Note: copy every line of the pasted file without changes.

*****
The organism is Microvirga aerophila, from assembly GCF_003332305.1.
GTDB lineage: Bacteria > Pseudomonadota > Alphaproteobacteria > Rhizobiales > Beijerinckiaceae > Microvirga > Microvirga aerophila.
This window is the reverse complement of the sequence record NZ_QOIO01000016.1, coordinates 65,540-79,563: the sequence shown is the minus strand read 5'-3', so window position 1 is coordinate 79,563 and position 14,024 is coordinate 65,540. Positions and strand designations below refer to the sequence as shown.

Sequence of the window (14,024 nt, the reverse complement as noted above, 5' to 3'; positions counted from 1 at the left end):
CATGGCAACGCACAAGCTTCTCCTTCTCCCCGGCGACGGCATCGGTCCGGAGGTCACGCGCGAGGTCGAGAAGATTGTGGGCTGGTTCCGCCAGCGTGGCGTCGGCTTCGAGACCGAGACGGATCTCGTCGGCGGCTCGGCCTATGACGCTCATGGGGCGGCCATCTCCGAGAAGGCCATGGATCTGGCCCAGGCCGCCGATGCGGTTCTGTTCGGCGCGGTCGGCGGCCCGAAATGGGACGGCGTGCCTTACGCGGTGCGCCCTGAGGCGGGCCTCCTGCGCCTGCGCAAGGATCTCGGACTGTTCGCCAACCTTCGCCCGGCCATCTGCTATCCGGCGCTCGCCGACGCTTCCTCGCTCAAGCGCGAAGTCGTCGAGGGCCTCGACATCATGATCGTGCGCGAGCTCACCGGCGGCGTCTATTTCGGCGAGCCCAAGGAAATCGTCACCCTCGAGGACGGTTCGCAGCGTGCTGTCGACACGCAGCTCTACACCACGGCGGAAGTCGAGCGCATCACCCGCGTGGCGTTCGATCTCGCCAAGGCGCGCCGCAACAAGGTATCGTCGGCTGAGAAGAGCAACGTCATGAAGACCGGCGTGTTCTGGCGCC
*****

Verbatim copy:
The organism is Microvirga aerophila, from assembly GCF_003332305.1.
GTDB lineage: Bacteria > Pseudomonadota > Alphaproteobacteria > Rhizobiales > Beijerinckiaceae > Microvirga > Microvirga aerophila.
This window is the reverse complement of the sequence record NZ_QOIO01000016.1, coordinates 65,540-79,563: the sequence shown is the minus strand read 5'-3', so window position 1 is coordinate 79,563 and position 14,024 is coordinate 65,540. Positions and strand designations below refer to the sequence as shown.

Sequence of the window (14,024 nt, the reverse complement as noted above, 5' to 3'; positions counted from 1 at the left end):
CATGGCAACGCACAAGCTTCTCCTTCTCCCCGGCGACGGCATCGGTCCGGAGGTCACGCGCGAGGTCGAGAAGATTGTGGGCTGGTTCCGCCAGCGTGGCGTCGGCTTCGAGACCGAGACGGATCTCGTCGGCGGCTCGGCCTATGACGCTCATGGGGCGGCCATCTCCGAGAAGGCCATGGATCTGGCCCAGGCCGCCGATGCGGTTCTGTTCGGCGCGGTCGGCGGCCCGAAATGGGACGGCGTGCCTTACGCGGTGCGCCCTGAGGCGGGCCTCCTGCGCCTGCGCAAGGATCTCGGACTGTTCGCCAACCTTCGCCCGGCCATCTGCTATCCGGCGCTCGCCGACGCTTCCTCGCTCAAGCGCGAAGTCGTCGAGGGCCTCGACATCATGATCGTGCGCGAGCTCACCGGCGGCGTCTATTTCGGCGAGCCCAAGGAAATCGTCACCCTCGAGGACGGTTCGCAGCGTGCTGTCGACACGCAGCTCTACACCACGGCGGAAGTCGAGCGCATCACCCGCGTGGCGTTCGATCTCGCCAAGGCGCGCCGCAACAAGGTATCGTCGGCTGAGAAGAGCAACGTCATGAAGACCGGCGTGTTCTGGCGCC